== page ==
Besides Mazatlán, the largest, most important coastal carnivals take place in Veracruz city (the second largest), Ensenada, La Paz. Mérida, Cozumel, and Campeche city. They continue to grow more popular on both coasts as more communities sponsor them, looking for a slice of the domestic tourism they generate.

But such carnivals have not taken off in the interior cities, not even Mexico City. Masks, costumes and social rule-bending abound in these other celebrations too, but that’s pretty much all they have in common with their coastal cousins.

These other celebrations can be found in about 225 central and southern Mexican communities, where Catholicism was introduced before the religious feast was purged. These events are very local, with traditions distinct to each town or small region. Local dances and musical styles (especially with wind instruments) dominate. They may involve bullfighting, charreada (rodeo), horse racing, story reenactments and even fishing tournaments.

Indigenous influence can be seen in many of these celebrations, especially in the dances. In the center of the country, they often include the huehues, literally “old men,” as well as adapted rituals meant to ensure good crops for the upcoming growing season. Costumes are influenced by local traditions, with bull-themed ones in Veracruz and monkey-themed ones in Chiapas.

The largest and best-known of these carnivals is that in Huejotzingo, Puebla, where just about the entire town participates. This celebration, which starts on the Saturday before Ash Wednesday, mostly revolves around a “reenactment” of the 1862 Battle of Puebla.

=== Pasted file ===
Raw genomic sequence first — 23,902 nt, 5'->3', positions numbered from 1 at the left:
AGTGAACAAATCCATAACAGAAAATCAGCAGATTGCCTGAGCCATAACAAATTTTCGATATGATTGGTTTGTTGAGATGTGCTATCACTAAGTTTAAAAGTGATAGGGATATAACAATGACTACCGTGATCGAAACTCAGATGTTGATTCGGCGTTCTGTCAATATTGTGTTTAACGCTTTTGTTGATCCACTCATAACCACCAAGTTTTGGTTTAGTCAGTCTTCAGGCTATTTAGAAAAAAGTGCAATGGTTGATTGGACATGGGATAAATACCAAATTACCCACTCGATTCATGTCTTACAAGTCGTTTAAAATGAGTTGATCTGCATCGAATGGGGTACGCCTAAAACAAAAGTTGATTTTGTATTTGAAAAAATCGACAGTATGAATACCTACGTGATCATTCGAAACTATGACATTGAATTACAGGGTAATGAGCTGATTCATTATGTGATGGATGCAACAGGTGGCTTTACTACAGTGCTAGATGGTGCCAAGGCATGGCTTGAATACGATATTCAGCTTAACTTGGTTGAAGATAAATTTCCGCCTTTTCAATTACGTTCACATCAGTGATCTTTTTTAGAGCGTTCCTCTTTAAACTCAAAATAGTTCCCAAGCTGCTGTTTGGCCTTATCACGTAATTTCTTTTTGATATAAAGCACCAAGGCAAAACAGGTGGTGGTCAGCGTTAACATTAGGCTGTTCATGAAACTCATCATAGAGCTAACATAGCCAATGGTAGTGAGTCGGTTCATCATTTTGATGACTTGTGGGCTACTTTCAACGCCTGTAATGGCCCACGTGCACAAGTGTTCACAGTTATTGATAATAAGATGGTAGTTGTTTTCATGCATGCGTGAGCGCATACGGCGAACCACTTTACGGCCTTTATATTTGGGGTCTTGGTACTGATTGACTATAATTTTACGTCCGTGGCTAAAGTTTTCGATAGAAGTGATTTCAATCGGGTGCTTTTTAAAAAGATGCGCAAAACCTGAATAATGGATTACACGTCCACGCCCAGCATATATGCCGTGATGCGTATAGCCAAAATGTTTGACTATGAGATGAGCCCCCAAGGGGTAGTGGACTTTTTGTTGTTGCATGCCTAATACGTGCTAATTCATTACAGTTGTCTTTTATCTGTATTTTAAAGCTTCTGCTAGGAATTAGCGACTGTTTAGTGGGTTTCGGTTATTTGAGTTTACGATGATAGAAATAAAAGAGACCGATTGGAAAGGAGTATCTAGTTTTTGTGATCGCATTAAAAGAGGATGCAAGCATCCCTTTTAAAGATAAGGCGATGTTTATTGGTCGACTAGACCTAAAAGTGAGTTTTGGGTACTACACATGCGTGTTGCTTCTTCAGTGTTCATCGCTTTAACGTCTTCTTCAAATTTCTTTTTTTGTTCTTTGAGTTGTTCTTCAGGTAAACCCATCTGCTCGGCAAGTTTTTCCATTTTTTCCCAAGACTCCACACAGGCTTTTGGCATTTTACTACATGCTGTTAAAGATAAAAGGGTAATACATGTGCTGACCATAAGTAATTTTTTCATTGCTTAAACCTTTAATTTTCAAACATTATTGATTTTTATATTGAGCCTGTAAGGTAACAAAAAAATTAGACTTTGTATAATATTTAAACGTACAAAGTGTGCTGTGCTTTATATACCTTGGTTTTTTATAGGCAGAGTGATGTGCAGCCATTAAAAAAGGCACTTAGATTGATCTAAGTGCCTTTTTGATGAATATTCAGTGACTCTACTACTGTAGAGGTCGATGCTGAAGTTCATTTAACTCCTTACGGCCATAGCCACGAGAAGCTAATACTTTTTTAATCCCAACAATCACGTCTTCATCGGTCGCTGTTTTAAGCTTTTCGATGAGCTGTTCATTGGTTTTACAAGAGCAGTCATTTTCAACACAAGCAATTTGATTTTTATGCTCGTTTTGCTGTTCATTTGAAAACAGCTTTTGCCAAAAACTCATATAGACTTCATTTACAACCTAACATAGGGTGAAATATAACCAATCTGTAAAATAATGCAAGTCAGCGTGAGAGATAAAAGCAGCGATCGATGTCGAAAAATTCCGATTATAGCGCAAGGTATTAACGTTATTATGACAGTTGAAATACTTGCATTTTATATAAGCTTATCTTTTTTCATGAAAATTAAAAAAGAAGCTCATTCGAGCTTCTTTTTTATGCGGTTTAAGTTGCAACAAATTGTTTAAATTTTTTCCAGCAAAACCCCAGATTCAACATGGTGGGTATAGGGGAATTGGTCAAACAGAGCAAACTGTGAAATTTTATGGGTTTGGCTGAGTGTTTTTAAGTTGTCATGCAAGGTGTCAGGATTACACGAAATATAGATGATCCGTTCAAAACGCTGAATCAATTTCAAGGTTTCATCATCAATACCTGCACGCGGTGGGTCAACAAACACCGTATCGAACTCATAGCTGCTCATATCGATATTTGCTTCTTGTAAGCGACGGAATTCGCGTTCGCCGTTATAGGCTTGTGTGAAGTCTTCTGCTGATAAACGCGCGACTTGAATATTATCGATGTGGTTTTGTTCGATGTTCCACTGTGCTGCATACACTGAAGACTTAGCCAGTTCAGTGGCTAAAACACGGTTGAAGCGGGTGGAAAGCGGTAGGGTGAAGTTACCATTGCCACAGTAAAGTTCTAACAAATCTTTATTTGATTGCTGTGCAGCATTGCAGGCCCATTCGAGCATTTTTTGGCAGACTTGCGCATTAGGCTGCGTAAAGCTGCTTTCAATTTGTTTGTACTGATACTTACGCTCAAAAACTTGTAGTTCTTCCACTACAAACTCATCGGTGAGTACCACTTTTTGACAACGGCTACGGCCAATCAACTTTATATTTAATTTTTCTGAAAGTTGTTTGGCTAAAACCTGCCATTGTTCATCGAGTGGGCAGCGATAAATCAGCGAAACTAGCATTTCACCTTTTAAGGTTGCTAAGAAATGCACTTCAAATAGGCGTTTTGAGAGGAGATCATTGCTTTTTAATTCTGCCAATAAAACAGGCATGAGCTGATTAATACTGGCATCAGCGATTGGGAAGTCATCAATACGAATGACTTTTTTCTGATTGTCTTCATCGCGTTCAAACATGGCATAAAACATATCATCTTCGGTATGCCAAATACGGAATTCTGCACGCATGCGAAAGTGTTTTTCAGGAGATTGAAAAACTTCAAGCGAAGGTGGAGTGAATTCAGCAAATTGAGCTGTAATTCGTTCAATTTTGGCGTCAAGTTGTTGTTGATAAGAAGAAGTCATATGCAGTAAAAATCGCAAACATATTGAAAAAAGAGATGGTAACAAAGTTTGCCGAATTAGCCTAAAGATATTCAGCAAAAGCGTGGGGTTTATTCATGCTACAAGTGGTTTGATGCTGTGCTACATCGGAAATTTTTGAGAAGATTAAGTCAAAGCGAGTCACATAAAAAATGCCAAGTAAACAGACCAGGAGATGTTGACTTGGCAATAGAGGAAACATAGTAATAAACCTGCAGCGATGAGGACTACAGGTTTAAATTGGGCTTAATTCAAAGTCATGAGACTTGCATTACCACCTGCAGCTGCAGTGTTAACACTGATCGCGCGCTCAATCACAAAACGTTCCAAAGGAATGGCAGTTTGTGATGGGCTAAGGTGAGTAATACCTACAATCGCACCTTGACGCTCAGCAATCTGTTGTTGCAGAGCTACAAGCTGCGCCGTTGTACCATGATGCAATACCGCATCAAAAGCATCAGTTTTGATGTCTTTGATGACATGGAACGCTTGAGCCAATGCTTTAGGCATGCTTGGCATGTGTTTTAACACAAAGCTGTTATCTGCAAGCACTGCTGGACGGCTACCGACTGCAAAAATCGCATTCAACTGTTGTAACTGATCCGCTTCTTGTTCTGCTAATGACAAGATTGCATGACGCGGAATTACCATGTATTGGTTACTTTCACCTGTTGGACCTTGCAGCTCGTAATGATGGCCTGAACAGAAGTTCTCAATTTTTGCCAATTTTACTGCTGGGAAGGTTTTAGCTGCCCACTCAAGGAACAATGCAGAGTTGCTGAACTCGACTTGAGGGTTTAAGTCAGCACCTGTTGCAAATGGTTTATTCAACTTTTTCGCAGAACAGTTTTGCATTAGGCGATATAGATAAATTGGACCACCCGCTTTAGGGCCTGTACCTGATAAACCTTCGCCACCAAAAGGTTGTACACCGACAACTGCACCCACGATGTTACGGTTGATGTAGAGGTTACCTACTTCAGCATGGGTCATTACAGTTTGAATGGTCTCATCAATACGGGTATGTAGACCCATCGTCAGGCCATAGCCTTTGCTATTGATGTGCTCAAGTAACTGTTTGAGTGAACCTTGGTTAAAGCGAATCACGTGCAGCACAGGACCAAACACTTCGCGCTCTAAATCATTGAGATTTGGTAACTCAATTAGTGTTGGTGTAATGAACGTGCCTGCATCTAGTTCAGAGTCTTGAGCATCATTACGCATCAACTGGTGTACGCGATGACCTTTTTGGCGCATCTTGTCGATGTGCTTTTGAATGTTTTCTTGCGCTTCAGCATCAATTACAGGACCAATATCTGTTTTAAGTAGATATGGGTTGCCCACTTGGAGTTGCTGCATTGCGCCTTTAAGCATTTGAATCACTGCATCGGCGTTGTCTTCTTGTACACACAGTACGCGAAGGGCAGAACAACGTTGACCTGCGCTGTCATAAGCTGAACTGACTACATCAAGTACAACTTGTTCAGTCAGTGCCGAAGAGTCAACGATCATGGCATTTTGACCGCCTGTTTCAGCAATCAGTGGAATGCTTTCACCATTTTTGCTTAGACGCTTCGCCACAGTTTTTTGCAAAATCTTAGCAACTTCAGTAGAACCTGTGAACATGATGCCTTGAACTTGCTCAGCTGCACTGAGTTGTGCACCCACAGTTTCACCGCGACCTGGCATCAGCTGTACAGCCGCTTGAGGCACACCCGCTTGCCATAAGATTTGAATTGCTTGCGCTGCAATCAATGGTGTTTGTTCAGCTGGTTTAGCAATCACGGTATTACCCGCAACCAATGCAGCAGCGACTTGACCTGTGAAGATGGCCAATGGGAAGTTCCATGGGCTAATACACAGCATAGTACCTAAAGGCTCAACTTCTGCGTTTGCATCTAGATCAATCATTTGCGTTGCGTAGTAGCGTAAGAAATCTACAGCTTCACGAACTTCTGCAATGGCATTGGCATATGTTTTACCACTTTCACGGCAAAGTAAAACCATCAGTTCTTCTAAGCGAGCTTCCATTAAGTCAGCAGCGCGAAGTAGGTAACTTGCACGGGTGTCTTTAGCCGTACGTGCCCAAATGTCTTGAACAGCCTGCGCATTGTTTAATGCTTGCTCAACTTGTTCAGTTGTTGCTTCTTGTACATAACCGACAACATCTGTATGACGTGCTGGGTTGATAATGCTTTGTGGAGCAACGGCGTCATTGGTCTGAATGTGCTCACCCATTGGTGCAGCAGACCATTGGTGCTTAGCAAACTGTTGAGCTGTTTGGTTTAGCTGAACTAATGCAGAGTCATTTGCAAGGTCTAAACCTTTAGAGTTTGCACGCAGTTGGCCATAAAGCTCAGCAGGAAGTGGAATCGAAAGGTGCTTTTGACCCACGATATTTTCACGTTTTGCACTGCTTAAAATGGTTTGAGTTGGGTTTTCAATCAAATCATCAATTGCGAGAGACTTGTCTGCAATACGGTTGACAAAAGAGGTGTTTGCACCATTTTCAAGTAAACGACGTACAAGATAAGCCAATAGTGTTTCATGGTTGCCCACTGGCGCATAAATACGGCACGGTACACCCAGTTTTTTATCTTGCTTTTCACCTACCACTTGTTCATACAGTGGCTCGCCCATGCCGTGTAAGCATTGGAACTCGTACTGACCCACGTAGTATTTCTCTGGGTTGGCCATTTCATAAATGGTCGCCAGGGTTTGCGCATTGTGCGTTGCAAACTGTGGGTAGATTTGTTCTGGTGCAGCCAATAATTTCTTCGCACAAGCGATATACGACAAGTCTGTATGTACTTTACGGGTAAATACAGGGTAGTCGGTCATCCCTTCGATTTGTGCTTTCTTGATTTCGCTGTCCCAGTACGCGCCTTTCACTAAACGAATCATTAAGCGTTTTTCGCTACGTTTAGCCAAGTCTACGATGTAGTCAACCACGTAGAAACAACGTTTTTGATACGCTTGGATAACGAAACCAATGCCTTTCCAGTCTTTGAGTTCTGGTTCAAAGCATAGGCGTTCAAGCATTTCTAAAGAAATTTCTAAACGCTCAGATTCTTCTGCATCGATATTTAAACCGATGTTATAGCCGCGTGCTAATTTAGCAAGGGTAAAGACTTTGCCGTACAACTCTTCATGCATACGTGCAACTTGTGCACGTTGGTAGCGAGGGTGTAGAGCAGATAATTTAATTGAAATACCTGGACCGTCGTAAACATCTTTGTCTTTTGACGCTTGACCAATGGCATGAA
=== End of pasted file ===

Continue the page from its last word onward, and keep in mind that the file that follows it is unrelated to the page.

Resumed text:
Huejotzingo, Puebla’s carnival celebration in 2020 with parade costumes loosely evoking the Battle of Puebla.

 

The residents of the four oldest neighborhoods are given roles: two represent the invaders — the French (known as zuavos or zapadores) and the turcos (Turkish mercenaries) — and the other two the Mexican defenders, known as the zacapoaxtlas and the indios.

It is not historically accurate by any means but rather consists of a large number of mostly men (women were permitted to participate only somewhat recently) running around in garish costumes with fake rifles that explode real gunpowder. Alcohol figures in here as well, so accidents can and do happen. It all makes for a wildly chaotic scene with smoke and noise filling the air for three days and nights.

In Mexico City, carnival has and has not disappeared. Yes, there are small celebrations of the rural type to be found, but that is because until the 20th century, areas like Santa Martha Acatitla, Santa Cruz Meyehualco and San Lorenzo Tezonco were isolated rural areas. Now that these are urban areas, elements of modern carnival celebrations have crept in, especially in the costuming, the addition of carnival royalty and the musical choices.

Whichever your preference, attending a carnival celebration in Mexico is highly recommended; just keep your head and, as always, stay safe.

Leigh Thelmadatter arrived in Mexico 18 years ago and fell in love with the land and the culture in particular its handcrafts and art. She is the author of Mexican Cartonería: Paper, Paste and Fiesta (Schiffer 2019). Her culture column appears regularly on Mexico News Daily.